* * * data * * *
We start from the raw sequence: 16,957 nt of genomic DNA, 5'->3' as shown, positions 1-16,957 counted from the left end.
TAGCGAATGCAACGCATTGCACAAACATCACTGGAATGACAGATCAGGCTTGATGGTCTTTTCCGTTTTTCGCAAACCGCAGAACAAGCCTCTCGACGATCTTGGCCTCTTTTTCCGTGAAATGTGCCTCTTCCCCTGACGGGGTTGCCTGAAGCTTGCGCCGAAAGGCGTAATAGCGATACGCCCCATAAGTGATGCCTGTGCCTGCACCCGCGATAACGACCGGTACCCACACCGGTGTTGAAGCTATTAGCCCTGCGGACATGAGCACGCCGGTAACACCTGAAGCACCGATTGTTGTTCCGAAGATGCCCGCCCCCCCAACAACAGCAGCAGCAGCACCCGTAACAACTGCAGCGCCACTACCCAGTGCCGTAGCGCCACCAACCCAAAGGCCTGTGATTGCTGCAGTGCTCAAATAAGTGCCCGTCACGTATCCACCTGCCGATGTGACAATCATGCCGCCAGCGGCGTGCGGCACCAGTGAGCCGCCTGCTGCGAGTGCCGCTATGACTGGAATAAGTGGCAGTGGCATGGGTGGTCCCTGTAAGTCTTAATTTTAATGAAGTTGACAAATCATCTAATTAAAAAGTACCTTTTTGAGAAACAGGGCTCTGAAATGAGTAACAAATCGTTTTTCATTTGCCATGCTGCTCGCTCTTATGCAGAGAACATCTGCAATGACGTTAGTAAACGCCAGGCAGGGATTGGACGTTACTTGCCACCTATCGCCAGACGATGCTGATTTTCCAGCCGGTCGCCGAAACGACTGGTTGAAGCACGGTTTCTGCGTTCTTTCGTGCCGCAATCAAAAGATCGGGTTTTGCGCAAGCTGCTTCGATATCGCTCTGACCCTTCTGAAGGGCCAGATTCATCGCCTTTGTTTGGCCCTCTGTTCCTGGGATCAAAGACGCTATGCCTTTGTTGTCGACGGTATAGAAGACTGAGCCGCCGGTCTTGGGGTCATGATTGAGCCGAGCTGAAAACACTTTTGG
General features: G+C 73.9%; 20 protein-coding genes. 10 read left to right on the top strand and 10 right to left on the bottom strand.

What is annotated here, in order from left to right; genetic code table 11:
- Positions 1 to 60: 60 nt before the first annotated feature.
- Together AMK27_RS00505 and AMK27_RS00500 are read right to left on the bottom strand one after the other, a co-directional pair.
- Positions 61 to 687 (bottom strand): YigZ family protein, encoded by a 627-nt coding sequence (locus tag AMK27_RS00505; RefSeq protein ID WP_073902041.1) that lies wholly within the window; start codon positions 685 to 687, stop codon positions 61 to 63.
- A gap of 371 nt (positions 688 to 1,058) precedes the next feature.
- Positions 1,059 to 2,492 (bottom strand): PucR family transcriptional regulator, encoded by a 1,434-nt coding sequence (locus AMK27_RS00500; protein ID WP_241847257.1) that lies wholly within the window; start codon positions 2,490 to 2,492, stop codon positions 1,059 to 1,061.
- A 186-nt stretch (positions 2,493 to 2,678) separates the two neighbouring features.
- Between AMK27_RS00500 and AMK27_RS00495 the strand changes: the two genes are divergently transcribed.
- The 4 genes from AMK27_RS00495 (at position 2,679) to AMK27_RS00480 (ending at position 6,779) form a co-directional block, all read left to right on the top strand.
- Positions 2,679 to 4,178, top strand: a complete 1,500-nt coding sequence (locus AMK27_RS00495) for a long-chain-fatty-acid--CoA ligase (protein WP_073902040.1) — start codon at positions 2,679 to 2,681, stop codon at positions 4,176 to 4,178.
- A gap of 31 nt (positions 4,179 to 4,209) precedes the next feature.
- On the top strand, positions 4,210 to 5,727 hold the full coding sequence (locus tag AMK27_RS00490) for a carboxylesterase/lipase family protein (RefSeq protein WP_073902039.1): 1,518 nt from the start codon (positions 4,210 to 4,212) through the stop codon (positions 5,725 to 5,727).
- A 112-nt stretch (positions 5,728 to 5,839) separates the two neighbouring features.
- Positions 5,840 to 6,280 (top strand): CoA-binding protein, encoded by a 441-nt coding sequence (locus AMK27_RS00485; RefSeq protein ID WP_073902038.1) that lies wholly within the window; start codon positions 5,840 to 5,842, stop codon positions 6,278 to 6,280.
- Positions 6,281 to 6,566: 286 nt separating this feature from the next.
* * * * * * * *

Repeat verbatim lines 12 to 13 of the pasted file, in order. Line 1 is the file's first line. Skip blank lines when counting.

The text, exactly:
- The 4 genes from AMK27_RS00495 (at position 2,679) to AMK27_RS00480 (ending at position 6,779) form a co-directional block, all read left to right on the top strand.
- Positions 2,679 to 4,178, top strand: a complete 1,500-nt coding sequence (locus AMK27_RS00495) for a long-chain-fatty-acid--CoA ligase (protein WP_073902040.1) — start codon at positions 2,679 to 2,681, stop codon at positions 4,176 to 4,178.